passenger depot to save it from planned demolition. With the help of local businessman Jon Levingston and the Delta Council, Henderson received a $1.279 million dollar grant from the federal government to restore the passenger depot. These redevelopment funds were then transferred on the advice of Clarksdale's City attorney, Hunter Twiford, to Coahoma County, in order to establish a tourism locale termed "Blues Alley", after a phrase coined by then Mayor, Henry Espy. The popularity of the Delta Blues Museum
Delta Blues Museum
The Delta Blues Museum in Clarksdale exists to collect, preserve, and provide public access to and awareness of the blues. Along with holdings of significant blues-related memorabilia, the museum also exhibits and collects art portraying the blues tradition, including works by sculptor Floyd...

 and the growth of the Sunflower River Blues Festival and Juke Joint Festivals has provided an economic boost to the city.

Delta Blues Museum


In late 1979 Carnegie Public Library Director Sid Graves began a nascent display series which later became the nucleus of the Delta Blues Museum
Delta Blues Museum
The Delta Blues Museum in Clarksdale exists to collect, preserve, and provide public access to and awareness of the blues. Along with holdings of significant blues-related memorabilia, the museum also exhibits and collects art portraying the blues tradition, including works by sculptor Floyd...

. Graves single-handedly nurtured the beginnings of the museum in the face of an indifferent community and an often recalcitrant Library Board, at times resorting to storing displays in the trunk of his car when denied space in the library. When the fledgling museum was accidentally discovered by Billy Gibbons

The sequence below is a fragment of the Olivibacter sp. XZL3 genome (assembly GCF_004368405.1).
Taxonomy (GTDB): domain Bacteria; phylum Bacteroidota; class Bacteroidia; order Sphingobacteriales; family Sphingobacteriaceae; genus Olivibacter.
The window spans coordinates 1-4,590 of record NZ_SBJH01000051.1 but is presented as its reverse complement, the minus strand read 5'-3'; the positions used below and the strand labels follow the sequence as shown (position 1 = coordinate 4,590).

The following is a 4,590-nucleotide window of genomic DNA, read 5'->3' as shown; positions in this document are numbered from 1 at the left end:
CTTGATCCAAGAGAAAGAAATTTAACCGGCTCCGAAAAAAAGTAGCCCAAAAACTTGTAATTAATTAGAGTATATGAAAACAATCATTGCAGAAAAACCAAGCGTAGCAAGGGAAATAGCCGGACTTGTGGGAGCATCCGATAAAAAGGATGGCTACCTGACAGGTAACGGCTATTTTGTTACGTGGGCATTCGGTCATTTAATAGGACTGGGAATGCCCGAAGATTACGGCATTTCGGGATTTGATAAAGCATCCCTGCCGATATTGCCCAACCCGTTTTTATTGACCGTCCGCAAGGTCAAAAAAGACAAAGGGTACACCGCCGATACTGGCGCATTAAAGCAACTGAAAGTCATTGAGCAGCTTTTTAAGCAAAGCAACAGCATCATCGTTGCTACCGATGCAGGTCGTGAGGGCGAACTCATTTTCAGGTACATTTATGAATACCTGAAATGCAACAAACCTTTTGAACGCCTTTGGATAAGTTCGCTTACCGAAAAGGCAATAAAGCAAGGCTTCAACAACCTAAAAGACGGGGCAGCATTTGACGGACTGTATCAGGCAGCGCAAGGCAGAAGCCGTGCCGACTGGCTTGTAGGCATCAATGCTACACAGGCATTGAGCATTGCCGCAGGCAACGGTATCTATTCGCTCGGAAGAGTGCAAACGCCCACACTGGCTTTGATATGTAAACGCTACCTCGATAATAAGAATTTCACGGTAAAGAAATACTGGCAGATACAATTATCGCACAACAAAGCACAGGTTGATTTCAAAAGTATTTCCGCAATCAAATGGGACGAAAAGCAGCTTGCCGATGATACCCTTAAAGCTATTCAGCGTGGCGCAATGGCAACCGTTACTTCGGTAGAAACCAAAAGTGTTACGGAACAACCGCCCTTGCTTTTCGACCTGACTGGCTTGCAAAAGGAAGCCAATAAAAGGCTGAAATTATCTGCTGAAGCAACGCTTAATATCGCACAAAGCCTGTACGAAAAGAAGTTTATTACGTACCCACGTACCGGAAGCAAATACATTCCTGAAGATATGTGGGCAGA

Billy Gibbons
William Frederick "Billy" Gibbons is an American musician, actor and car customizer, best known as the guitarist of the Texas blues-rock band ZZ Top. He is also the lead singer and composer for many of the band's songs. Gibbons is known for playing his Gretsch Billy Bo guitar and his famous 1959...

 of the rock band ZZ Top
ZZ Top
ZZ Top is an American rock band, sometimes referred to as "That Little Ol' Band from Texas". Their style, which is rooted in blues-based boogie rock, has come to incorporate elements of arena, southern, and boogie rock. The band, from Houston Texas, formed in 1969...

 through contact with Howard Stovall Jr., the Delta Blues Museum
Delta Blues Museum
The Delta Blues Museum in Clarksdale exists to collect, preserve, and provide public access to and awareness of the blues. Along with holdings of significant blues-related memorabilia, the museum also exhibits and collects art portraying the blues tradition, including works by sculptor Floyd...

 became the subject of national attention as a pet project of the band, and the Museum began to enjoy national recognition.

In 1995 the museum, at that time Clarksdale's only attraction, grew to include a large section of the newly renovated library building, but remained under the tight control of the Carnegie Library Board, who subsequently fired Sid Graves, at the time seriously ill. Graves passed away in Hattiesburg, Mississippi in January, 2005. In an interim move from the renovated Library building, the Museum spent most of 1996 in a converted retail storefront on Delta Avenue under the direction of a politically-connected former Wisconsin native, the late Ron Gorsegner. In 1997-1998 Coahoma County would finally provide funds to form a separate Museum Board of Directors composed mainly of socially prominent, local white blues fans, and to renovate the adjoining Illinois Central Railroad